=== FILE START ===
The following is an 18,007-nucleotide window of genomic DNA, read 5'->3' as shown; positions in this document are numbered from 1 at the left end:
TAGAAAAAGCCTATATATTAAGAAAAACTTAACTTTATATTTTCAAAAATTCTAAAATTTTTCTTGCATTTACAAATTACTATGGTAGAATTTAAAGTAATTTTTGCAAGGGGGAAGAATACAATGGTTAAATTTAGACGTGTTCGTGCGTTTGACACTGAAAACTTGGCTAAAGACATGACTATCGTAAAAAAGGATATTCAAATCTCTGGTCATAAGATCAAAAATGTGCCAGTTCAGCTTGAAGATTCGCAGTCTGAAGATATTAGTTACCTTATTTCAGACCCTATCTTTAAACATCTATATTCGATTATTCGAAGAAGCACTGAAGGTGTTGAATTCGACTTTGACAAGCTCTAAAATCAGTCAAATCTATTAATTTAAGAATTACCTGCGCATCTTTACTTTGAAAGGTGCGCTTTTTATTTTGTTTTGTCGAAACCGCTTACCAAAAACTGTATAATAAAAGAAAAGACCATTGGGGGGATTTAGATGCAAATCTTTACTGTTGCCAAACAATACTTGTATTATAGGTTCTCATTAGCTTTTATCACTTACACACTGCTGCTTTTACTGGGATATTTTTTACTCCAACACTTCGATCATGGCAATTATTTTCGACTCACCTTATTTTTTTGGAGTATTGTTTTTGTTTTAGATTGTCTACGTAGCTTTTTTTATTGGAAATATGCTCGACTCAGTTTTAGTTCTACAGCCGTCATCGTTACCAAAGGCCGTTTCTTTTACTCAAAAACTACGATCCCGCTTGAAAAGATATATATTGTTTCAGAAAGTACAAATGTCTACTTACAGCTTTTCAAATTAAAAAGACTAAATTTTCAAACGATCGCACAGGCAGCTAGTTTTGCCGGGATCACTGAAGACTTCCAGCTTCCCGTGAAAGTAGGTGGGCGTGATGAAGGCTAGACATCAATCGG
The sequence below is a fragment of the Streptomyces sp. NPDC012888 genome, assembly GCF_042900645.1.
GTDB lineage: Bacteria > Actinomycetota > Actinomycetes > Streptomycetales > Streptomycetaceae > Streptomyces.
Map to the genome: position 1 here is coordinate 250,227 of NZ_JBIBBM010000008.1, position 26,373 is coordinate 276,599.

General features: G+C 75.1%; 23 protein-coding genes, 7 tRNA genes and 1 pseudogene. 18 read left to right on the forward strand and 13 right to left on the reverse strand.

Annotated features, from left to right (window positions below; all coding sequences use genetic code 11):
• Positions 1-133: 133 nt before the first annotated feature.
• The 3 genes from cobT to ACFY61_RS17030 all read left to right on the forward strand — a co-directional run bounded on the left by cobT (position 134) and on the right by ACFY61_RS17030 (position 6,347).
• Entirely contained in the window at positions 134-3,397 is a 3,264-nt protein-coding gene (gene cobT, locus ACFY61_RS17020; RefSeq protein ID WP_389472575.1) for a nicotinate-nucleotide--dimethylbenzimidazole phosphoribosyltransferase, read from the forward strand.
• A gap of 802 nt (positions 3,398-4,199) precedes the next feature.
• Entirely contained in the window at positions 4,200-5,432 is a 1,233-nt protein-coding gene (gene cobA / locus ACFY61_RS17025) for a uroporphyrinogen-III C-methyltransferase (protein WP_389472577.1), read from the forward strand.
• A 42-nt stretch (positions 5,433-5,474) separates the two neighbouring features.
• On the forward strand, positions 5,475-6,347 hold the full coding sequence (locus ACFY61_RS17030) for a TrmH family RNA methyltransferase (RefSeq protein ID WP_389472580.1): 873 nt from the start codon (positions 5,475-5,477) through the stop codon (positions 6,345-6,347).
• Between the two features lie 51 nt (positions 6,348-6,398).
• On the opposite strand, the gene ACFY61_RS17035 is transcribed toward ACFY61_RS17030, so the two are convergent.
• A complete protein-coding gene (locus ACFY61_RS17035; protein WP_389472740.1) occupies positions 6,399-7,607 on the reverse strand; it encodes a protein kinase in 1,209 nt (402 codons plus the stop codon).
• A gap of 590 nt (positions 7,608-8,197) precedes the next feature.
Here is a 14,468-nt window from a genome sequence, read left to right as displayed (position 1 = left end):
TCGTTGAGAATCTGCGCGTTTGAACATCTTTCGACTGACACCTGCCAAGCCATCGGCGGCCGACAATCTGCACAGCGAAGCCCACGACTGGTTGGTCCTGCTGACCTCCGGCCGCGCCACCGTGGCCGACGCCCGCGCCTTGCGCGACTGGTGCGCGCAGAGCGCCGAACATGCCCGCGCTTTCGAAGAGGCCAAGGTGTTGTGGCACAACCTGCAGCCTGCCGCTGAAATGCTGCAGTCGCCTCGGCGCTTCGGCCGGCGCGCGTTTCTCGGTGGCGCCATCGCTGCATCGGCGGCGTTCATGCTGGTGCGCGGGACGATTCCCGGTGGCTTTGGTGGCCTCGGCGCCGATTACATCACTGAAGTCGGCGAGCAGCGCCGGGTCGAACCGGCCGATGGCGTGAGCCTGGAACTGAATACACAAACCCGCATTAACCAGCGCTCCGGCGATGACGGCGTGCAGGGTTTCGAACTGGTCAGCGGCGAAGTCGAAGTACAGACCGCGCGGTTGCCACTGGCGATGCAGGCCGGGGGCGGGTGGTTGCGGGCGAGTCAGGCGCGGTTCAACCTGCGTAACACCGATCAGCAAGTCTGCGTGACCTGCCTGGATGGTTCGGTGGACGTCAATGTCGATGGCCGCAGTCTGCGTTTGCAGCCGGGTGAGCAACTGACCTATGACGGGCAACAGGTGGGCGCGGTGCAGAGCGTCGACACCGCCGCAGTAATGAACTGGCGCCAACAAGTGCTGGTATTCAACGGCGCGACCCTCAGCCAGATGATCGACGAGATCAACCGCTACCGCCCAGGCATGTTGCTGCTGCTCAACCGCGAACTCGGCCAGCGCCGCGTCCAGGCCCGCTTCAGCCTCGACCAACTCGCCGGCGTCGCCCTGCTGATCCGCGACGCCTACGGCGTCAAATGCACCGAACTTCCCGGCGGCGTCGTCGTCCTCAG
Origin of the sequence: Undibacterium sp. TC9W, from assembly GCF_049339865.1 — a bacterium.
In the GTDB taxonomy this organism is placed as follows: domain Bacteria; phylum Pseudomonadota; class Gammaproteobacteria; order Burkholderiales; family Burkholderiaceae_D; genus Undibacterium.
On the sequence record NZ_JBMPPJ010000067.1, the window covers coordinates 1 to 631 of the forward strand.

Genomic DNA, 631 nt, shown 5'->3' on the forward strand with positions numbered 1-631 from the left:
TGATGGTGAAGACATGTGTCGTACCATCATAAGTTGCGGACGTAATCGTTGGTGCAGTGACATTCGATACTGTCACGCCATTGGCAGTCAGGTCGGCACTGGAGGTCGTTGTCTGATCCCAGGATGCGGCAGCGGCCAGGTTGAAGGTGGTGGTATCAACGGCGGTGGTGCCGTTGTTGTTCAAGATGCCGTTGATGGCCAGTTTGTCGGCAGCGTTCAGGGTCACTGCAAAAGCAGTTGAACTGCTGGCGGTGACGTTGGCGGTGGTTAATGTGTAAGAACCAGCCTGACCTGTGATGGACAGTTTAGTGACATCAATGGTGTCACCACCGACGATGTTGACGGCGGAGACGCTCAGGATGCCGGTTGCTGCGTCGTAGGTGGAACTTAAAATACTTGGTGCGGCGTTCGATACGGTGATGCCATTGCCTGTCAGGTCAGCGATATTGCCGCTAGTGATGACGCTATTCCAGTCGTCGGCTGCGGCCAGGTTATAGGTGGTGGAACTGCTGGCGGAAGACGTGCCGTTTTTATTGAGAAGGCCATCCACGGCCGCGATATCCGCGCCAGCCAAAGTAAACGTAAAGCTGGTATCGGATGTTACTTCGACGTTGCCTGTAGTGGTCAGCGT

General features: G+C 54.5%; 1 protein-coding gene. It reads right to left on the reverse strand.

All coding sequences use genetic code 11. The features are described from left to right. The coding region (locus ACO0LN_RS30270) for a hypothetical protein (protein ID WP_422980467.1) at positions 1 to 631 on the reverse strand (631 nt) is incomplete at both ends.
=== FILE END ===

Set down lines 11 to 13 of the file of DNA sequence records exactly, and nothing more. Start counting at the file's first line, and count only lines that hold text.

• A gap of 802 nt (positions 3,398-4,199) precedes the next feature.
• Entirely contained in the window at positions 4,200-5,432 is a 1,233-nt protein-coding gene (gene cobA / locus ACFY61_RS17025) for a uroporphyrinogen-III C-methyltransferase (protein WP_389472577.1), read from the forward strand.
• A 42-nt stretch (positions 5,433-5,474) separates the two neighbouring features.